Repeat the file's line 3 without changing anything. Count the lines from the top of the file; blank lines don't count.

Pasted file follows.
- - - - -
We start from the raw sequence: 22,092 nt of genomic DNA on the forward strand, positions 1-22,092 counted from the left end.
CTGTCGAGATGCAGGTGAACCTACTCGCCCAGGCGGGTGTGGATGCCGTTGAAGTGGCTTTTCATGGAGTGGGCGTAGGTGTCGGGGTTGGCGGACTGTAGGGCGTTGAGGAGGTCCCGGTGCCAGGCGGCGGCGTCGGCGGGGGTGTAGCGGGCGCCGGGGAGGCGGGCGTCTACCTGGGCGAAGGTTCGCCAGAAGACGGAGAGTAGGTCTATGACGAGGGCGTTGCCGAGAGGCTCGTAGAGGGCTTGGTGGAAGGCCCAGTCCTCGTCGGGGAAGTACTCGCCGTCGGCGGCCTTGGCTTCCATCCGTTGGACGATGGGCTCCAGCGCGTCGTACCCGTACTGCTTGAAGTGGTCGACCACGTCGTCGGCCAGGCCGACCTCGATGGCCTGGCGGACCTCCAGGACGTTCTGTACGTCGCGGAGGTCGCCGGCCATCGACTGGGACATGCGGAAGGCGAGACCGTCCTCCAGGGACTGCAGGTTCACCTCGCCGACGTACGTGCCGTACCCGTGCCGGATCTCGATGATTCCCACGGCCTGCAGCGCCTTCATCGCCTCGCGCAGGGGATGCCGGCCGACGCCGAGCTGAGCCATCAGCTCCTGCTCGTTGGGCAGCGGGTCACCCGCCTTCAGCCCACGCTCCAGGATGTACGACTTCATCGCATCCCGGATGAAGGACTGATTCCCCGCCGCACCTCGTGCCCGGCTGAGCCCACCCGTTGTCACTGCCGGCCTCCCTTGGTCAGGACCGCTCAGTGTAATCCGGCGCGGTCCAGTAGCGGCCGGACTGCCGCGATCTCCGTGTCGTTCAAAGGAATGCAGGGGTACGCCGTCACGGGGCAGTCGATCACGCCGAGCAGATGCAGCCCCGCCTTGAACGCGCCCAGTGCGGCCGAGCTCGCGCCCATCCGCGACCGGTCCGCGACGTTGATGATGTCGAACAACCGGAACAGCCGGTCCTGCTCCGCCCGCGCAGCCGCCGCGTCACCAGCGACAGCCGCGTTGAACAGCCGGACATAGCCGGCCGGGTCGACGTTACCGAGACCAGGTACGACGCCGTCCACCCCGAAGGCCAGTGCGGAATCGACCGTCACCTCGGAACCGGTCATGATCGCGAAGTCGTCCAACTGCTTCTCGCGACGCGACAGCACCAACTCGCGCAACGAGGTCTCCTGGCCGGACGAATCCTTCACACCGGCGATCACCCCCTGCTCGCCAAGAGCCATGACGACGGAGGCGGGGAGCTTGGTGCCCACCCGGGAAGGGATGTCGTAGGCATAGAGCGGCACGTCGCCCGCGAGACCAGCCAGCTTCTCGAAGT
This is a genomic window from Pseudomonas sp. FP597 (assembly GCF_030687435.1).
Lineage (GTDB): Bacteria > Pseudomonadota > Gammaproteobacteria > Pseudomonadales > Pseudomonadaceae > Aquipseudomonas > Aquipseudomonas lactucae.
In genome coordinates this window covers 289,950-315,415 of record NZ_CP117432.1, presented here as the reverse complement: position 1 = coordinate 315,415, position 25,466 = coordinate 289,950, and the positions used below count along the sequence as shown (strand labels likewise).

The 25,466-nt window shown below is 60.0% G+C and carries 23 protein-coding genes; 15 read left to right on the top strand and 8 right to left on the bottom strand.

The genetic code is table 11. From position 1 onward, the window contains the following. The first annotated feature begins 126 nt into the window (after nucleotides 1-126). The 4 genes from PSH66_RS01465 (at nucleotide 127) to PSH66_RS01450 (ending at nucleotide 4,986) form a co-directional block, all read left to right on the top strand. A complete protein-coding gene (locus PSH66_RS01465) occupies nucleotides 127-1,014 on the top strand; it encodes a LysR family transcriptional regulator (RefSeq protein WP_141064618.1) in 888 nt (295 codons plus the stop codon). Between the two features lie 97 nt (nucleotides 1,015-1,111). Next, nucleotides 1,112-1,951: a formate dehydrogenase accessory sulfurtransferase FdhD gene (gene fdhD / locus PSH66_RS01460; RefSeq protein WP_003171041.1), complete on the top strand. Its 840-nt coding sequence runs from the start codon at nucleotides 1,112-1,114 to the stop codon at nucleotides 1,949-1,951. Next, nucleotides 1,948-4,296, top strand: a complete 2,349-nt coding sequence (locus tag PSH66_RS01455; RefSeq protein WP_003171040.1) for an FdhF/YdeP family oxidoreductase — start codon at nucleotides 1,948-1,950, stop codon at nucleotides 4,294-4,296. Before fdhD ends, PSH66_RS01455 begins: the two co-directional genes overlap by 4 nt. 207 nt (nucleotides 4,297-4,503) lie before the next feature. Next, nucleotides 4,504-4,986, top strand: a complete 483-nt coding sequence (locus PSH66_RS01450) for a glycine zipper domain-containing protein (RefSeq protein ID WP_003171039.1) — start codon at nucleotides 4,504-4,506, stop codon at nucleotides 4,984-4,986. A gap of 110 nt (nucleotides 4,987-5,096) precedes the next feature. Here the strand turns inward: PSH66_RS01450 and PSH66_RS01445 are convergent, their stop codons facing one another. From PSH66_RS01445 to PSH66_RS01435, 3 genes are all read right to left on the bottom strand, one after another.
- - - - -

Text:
This is a genomic window from Pseudomonas sp. FP597 (assembly GCF_030687435.1).